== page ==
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Papers for the Journal of the ACM must be of high quality and fall within the scope of the journal. There are three main criteria for a paper to be accepted:
Few papers excel in all three, but a substandard level in any is sufficient grounds for rejection. This means that papers that may well be in first-rate journals may not be accepted to JACM. In any case, it is the authors’ job to make it clear why the paper is important and of broad interest. We ask authors to consult a recent issue of JACM for reference.
The Journal of the ACM begins the refereeing process with a "quick review", to check whether the manuscript has a plausible chance of meeting JACM's high standards, even if all the claimed results are correct. JACM tries to cover a broad spectrum of areas, and can only accept 4-5 papers in any given area every year. Thus, we try to focus on the most significant papers in each area, that would be of interest to the broad community, and reject many papers that would be accepted by other journals. This quick review can be conducted by either the editor in chief, or an area editor, and the review may or may not involve referees outside the editorial board. This faster quick review process can benefit the authors by reaching a decision faster than via the traditional refereeing process, and is less taxing on the volunteer reviewers for the journal. If a paper passes the quick review, the Area Editor sends the paper out for refereeing, asking referees both about the correctness and the significance of the result. Based on the reviews, the Area Editor makes a decision about accepting or rejecting the paper, or asking the authors for a revision. Referee names for each submission are kept confidential, authors will have access only the reviews. We aim to complete the first round of review process within 6 months, but some papers that are hard to review can take longer.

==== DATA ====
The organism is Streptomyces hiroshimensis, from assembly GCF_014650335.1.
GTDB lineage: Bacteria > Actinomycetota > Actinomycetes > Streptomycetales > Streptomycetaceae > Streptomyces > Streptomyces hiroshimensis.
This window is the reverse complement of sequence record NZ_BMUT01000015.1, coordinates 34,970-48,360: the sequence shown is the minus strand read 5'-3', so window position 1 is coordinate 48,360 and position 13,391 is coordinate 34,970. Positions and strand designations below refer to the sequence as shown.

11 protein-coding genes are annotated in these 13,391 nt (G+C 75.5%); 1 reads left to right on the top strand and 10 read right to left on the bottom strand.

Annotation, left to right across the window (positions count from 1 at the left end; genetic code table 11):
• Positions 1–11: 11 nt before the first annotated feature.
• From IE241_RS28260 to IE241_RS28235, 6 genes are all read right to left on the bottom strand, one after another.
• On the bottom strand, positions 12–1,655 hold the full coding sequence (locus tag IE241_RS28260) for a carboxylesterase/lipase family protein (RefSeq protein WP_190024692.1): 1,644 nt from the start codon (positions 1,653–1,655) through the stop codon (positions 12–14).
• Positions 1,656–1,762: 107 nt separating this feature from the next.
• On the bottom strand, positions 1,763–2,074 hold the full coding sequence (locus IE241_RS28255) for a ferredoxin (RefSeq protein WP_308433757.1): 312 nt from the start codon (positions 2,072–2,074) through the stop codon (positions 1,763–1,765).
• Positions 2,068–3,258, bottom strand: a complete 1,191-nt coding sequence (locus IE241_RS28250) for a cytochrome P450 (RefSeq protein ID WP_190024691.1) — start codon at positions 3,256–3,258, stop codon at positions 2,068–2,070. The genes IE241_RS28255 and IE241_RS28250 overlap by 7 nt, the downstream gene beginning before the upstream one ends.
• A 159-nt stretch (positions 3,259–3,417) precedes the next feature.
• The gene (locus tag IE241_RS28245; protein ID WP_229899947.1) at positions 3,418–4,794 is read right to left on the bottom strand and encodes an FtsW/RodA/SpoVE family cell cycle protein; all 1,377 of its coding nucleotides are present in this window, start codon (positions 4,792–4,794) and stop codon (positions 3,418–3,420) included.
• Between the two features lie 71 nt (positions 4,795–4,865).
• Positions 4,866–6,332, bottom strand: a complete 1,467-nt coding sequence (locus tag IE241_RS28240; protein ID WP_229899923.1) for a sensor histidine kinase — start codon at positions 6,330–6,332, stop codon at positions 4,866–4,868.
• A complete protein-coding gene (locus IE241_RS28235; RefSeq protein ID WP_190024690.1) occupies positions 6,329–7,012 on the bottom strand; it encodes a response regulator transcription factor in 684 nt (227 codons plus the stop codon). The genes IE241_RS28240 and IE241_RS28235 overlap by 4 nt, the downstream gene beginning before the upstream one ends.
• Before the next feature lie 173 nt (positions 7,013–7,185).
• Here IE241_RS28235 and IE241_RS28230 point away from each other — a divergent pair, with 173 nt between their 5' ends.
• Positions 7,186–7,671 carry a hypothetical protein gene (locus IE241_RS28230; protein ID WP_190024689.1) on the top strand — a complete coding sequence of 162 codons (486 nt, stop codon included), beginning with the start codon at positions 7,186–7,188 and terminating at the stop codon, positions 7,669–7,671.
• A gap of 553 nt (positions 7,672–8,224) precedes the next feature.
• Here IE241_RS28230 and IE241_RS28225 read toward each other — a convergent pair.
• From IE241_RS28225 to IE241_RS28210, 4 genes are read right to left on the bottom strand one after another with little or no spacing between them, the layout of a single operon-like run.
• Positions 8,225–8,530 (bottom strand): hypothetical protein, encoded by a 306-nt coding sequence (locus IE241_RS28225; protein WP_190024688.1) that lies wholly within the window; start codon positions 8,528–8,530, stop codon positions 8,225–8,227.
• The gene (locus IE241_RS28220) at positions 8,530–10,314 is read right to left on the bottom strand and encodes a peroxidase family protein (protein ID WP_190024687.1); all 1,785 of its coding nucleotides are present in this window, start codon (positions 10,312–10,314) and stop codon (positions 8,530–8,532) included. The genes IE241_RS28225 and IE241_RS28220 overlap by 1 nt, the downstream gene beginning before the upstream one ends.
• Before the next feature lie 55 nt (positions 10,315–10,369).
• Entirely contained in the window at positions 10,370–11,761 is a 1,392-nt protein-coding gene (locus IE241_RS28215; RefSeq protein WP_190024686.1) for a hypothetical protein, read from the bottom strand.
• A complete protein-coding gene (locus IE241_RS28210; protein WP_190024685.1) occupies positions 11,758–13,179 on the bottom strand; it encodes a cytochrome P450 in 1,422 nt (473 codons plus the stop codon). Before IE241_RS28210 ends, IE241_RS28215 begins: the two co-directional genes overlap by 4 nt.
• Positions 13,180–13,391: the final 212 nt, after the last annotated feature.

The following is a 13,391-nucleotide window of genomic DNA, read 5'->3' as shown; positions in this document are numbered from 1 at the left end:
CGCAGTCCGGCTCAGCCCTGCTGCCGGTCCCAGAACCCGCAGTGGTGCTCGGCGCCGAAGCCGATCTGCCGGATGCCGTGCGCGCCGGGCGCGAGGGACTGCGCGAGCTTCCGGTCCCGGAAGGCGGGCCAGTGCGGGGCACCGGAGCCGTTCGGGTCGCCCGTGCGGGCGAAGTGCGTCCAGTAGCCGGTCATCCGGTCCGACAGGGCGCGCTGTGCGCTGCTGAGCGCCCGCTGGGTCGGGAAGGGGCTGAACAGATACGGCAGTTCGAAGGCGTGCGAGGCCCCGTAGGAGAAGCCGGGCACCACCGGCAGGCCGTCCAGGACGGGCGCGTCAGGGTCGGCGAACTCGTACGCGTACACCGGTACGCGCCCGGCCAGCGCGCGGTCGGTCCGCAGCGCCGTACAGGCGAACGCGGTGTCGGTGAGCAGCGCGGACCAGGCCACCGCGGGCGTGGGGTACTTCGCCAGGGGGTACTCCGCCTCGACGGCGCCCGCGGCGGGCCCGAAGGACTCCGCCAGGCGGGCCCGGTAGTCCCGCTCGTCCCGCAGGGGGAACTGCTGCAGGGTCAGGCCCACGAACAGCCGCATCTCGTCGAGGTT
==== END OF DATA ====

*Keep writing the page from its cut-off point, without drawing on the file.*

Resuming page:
If a paper is rejected from JACM but still seems publishable and the referees are agreeable, the authors can ask to have the reviews forwarded to the editor-in-chief of a more appropriate journal.